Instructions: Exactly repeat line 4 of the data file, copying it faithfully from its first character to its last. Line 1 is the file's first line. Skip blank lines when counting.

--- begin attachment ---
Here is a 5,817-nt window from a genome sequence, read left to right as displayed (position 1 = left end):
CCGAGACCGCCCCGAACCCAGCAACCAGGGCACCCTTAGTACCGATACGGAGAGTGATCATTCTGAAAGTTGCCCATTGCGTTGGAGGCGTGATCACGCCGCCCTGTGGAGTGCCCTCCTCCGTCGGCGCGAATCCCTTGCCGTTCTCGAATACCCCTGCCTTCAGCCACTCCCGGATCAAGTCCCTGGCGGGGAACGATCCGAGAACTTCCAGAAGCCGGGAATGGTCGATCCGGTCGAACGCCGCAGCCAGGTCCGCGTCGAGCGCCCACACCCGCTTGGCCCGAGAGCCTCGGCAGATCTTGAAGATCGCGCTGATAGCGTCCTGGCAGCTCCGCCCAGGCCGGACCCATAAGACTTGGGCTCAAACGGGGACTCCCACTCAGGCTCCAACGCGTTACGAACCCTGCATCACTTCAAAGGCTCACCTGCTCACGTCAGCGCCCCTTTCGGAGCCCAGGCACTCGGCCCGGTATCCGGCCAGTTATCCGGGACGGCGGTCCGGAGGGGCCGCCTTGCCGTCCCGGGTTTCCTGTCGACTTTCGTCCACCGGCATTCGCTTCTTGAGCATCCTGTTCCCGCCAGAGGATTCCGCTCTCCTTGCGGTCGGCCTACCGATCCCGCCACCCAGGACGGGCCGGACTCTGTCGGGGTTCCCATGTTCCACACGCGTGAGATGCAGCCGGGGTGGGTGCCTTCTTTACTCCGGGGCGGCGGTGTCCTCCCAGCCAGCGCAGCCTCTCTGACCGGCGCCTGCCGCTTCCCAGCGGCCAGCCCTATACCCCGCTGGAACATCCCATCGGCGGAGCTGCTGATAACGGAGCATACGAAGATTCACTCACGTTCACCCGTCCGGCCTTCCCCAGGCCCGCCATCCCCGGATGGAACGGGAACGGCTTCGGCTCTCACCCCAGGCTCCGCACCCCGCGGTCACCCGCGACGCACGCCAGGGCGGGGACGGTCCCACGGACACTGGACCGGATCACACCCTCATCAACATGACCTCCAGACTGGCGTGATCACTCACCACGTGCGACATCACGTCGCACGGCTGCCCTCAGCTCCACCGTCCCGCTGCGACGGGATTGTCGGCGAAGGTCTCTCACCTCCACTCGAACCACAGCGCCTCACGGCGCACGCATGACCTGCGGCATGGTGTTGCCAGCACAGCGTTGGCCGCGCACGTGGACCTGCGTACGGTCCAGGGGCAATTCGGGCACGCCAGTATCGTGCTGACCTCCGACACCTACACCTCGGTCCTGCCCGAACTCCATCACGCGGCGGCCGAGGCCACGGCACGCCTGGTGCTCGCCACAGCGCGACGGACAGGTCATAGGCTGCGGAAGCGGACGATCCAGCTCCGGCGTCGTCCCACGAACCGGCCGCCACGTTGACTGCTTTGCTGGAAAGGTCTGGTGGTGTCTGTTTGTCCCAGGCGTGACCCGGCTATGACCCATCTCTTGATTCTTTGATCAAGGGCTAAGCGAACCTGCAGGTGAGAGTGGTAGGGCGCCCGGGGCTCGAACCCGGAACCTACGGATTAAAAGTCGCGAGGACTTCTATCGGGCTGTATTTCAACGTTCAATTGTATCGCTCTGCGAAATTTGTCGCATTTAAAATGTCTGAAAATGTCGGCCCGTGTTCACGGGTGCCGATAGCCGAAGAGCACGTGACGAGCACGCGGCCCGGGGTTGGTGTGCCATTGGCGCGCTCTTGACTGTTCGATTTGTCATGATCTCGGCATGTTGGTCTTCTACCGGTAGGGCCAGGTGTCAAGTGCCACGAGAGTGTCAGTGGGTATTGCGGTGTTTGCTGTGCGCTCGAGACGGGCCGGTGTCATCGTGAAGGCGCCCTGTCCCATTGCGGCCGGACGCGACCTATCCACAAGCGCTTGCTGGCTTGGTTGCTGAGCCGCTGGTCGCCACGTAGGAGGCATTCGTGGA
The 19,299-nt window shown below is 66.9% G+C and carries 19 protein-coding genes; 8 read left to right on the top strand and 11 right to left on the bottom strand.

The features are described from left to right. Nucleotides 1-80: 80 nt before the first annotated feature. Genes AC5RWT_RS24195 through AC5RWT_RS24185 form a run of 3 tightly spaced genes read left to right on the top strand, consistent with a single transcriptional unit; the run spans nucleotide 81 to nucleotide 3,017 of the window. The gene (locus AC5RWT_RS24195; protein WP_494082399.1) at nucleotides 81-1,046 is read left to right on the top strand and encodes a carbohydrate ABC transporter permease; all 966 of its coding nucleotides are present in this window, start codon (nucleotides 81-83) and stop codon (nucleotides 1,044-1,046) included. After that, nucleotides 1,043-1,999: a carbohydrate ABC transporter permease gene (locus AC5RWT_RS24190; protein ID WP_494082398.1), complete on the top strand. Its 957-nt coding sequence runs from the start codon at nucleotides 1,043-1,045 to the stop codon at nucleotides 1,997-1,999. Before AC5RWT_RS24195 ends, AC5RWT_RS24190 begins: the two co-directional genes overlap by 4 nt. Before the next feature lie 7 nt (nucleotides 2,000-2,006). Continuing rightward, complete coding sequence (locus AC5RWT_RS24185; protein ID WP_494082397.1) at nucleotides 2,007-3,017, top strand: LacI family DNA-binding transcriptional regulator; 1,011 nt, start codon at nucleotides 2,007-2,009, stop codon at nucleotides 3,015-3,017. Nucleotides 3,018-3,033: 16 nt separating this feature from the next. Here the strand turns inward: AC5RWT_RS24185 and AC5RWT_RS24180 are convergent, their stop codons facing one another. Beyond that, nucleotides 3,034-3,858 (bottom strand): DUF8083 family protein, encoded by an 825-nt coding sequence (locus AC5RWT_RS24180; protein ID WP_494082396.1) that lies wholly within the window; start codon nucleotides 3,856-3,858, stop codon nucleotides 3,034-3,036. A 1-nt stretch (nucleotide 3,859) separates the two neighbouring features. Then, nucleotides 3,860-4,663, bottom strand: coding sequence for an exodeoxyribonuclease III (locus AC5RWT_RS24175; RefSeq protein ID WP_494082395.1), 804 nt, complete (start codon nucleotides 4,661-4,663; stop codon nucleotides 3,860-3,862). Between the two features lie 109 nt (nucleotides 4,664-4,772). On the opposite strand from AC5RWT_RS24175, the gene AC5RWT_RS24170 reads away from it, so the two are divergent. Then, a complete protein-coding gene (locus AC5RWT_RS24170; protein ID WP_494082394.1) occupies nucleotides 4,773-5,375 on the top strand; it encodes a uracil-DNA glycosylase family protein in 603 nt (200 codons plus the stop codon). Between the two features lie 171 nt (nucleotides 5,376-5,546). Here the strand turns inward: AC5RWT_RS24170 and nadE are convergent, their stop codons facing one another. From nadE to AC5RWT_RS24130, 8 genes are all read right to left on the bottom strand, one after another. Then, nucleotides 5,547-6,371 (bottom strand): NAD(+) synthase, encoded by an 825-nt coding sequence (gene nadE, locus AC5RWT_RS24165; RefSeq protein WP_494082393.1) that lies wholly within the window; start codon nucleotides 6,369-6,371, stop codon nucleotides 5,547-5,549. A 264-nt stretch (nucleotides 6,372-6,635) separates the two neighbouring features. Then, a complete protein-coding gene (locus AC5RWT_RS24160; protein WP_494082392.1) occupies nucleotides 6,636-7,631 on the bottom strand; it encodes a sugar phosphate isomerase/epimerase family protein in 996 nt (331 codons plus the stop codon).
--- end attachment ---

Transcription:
The features are described from left to right. Nucleotides 1-80: 80 nt before the first annotated feature. Genes AC5RWT_RS24195 through AC5RWT_RS24185 form a run of 3 tightly spaced genes read left to right on the top strand, consistent with a single transcriptional unit; the run spans nucleotide 81 to nucleotide 3,017 of the window. The gene (locus AC5RWT_RS24195; protein WP_494082399.1) at nucleotides 81-1,046 is read left to right on the top strand and encodes a carbohydrate ABC transporter permease; all 966 of its coding nucleotides are present in this window, start codon (nucleotides 81-83) and stop codon (nucleotides 1,044-1,046) included. After that, nucleotides 1,043-1,999: a carbohydrate ABC transporter permease gene (locus AC5RWT_RS24190; protein ID WP_494082398.1), complete on the top strand. Its 957-nt coding sequence runs from the start codon at nucleotides 1,043-1,045 to the stop codon at nucleotides 1,997-1,999. Before AC5RWT_RS24195 ends, AC5RWT_RS24190 begins: the two co-directional genes overlap by 4 nt. Before the next feature lie 7 nt (nucleotides 2,000-2,006). Continuing rightward, complete coding sequence (locus AC5RWT_RS24185; protein ID WP_494082397.1) at nucleotides 2,007-3,017, top strand: LacI family DNA-binding transcriptional regulator; 1,011 nt, start codon at nucleotides 2,007-2,009, stop codon at nucleotides 3,015-3,017. Nucleotides 3,018-3,033: 16 nt separating this feature from the next. Here the strand turns inward: AC5RWT_RS24185 and AC5RWT_RS24180 are convergent, their stop codons facing one another. Beyond that, nucleotides 3,034-3,858 (bottom strand): DUF8083 family protein, encoded by an 825-nt coding sequence (locus AC5RWT_RS24180; protein ID WP_494082396.1) that lies wholly within the window; start codon nucleotides 3,856-3,858, stop codon nucleotides 3,034-3,036. A 1-nt stretch (nucleotide 3,859) separates the two neighbouring features. Then, nucleotides 3,860-4,663, bottom strand: coding sequence for an exodeoxyribonuclease III (locus AC5RWT_RS24175; RefSeq protein ID WP_494082395.1), 804 nt, complete (start codon nucleotides 4,661-4,663; stop codon nucleotides 3,860-3,862). Between the two features lie 109 nt (nucleotides 4,664-4,772). On the opposite strand from AC5RWT_RS24175, the gene AC5RWT_RS24170 reads away from it, so the two are divergent. Then, a complete protein-coding gene (locus AC5RWT_RS24170; protein ID WP_494082394.1) occupies nucleotides 4,773-5,375 on the top strand; it encodes a uracil-DNA glycosylase family protein in 603 nt (200 codons plus the stop codon). Between the two features lie 171 nt (nucleotides 5,376-5,546). Here the strand turns inward: AC5RWT_RS24170 and nadE are convergent, their stop codons facing one another. From nadE to AC5RWT_RS24130, 8 genes are all read right to left on the bottom strand, one after another. Then, nucleotides 5,547-6,371 (bottom strand): NAD(+) synthase, encoded by an 825-nt coding sequence (gene nadE, locus AC5RWT_RS24165; RefSeq protein WP_494082393.1) that lies wholly within the window; start codon nucleotides 6,369-6,371, stop codon nucleotides 5,547-5,549. A 264-nt stretch (nucleotides 6,372-6,635) separates the two neighbouring features. Then, a complete protein-coding gene (locus AC5RWT_RS24160; protein WP_494082392.1) occupies nucleotides 6,636-7,631 on the bottom strand; it encodes a sugar phosphate isomerase/epimerase family protein in 996 nt (331 codons plus the stop codon).